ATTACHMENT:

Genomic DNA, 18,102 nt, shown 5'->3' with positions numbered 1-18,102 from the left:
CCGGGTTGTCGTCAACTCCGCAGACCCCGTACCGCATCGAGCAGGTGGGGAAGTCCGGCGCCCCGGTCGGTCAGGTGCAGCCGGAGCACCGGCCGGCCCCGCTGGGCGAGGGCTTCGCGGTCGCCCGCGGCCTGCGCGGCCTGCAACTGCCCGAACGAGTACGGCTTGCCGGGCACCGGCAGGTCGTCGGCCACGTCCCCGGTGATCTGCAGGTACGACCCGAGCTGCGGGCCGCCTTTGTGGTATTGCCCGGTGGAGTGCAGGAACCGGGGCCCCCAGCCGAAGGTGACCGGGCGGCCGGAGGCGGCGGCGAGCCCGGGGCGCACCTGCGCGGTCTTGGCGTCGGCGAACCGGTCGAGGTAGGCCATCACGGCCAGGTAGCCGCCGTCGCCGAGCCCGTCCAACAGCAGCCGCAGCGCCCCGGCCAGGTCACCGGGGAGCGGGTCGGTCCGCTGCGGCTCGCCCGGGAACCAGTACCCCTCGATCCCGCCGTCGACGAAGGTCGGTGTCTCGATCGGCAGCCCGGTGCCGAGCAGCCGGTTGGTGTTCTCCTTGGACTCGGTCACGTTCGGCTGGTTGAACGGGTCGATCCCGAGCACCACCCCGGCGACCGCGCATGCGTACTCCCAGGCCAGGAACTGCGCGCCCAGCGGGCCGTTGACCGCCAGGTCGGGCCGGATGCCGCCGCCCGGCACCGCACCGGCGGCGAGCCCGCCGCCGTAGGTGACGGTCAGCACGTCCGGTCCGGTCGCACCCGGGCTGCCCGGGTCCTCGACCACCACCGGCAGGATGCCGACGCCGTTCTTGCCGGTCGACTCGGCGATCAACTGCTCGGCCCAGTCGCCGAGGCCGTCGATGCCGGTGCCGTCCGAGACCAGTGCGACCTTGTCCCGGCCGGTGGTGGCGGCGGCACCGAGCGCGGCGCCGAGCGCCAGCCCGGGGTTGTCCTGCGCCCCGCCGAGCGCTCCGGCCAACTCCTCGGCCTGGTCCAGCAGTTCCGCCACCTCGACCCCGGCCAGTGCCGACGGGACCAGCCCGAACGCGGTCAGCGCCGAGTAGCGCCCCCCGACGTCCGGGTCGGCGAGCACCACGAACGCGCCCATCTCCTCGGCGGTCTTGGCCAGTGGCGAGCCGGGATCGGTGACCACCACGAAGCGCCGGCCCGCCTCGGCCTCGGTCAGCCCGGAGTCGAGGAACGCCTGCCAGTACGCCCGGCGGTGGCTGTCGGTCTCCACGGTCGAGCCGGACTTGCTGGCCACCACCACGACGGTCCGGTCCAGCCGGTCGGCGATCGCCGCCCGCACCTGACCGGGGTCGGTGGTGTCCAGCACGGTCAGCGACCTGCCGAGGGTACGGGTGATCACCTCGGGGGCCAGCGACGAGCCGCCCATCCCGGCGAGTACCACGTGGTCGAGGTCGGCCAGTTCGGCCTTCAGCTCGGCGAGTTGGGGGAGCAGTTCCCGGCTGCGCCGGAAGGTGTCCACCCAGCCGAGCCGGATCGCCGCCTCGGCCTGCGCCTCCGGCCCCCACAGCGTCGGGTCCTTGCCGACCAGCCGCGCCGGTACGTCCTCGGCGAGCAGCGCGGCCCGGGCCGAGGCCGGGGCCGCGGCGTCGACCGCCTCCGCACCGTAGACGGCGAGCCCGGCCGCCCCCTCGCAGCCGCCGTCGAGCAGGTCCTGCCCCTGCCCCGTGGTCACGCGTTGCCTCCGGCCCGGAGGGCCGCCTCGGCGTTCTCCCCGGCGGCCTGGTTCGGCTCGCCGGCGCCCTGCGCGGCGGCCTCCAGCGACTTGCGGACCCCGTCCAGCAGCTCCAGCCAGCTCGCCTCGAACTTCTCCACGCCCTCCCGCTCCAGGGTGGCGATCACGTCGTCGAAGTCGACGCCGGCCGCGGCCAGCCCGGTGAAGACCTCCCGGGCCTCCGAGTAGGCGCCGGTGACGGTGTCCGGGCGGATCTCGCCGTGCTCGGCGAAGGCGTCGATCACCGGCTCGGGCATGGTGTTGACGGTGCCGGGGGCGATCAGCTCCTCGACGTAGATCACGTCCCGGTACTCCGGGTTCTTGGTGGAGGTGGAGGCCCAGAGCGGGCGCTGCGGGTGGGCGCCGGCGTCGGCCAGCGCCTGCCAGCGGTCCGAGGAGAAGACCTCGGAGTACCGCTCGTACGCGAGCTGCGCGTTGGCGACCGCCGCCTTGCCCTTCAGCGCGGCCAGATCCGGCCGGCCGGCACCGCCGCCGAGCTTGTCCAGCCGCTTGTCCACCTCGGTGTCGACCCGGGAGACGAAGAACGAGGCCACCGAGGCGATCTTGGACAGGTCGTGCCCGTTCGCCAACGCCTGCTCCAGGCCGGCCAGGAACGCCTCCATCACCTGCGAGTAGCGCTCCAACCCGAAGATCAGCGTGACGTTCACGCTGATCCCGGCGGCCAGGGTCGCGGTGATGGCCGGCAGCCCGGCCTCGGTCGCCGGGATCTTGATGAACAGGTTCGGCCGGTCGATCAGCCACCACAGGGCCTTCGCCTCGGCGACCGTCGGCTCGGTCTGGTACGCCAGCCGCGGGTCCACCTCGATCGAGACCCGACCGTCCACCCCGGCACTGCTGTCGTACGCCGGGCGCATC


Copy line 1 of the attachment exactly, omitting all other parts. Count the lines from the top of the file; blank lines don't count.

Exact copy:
Genomic DNA, 18,102 nt, shown 5'->3' with positions numbered 1-18,102 from the left: